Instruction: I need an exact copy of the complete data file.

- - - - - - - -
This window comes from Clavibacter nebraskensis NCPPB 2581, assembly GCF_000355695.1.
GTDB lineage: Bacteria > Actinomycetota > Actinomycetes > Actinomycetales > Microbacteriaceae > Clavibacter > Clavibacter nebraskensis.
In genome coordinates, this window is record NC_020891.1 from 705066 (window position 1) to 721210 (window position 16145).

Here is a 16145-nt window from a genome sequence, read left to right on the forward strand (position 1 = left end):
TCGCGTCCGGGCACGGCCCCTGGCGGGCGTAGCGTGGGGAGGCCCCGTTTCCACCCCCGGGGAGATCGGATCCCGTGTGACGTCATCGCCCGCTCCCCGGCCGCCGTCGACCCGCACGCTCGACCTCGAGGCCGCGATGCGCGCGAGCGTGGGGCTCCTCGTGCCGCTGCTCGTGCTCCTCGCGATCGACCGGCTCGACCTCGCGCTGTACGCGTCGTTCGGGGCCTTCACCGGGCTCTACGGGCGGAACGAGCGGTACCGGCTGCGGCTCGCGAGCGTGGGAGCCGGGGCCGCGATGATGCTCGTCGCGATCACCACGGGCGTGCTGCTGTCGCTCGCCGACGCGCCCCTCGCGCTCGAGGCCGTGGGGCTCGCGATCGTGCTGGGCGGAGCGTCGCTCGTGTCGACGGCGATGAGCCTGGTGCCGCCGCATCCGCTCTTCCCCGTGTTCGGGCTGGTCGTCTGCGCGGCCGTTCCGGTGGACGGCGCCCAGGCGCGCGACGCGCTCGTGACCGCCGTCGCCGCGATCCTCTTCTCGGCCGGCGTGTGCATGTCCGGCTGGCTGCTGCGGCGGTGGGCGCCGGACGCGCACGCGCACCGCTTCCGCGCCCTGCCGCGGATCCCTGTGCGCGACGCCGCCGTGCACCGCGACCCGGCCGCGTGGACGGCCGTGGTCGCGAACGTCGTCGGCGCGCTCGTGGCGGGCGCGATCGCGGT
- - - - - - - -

This window comes from Clavibacter nebraskensis NCPPB 2581, assembly GCF_000355695.1.
GTDB lineage: Bacteria > Actinomycetota > Actinomycetes > Actinomycetales > Microbacteriaceae > Clavibacter > Clavibacter nebraskensis.
In genome coordinates, this window is record NC_020891.1 from 705066 (window position 1) to 721210 (window position 16145).

Here is a 16145-nt window from a genome sequence, read left to right on the forward strand (position 1 = left end):
TCGCGTCCGGGCACGGCCCCTGGCGGGCGTAGCGTGGGGAGGCCCCGTTTCCACCCCCGGGGAGATCGGATCCCGTGTGACGTCATCGCCCGCTCCCCGGCCGCCGTCGACCCGCACGCTCGACCTCGAGGCCGCGATGCGCGCGAGCGTGGGGCTCCTCGTGCCGCTGCTCGTGCTCCTCGCGATCGACCGGCTCGACCTCGCGCTGTACGCGTCGTTCGGGGCCTTCACCGGGCTCTACGGGCGGAACGAGCGGTACCGGCTGCGGCTCGCGAGCGTGGGAGCCGGGGCCGCGATGATGCTCGTCGCGATCACCACGGGCGTGCTGCTGTCGCTCGCCGACGCGCCCCTCGCGCTCGAGGCCGTGGGGCTCGCGATCGTGCTGGGCGGAGCGTCGCTCGTGTCGACGGCGATGAGCCTGGTGCCGCCGCATCCGCTCTTCCCCGTGTTCGGGCTGGTCGTCTGCGCGGCCGTTCCGGTGGACGGCGCCCAGGCGCGCGACGCGCTCGTGACCGCCGTCGCCGCGATCCTCTTCTCGGCCGGCGTGTGCATGTCCGGCTGGCTGCTGCGGCGGTGGGCGCCGGACGCGCACGCGCACCGCTTCCGCGCCCTGCCGCGGATCCCTGTGCGCGACGCCGCCGTGCACCGCGACCCGGCCGCGTGGACGGCCGTGGTCGCGAACGTCGTCGGCGCGCTCGTGGCGGGCGCGATCGCGGT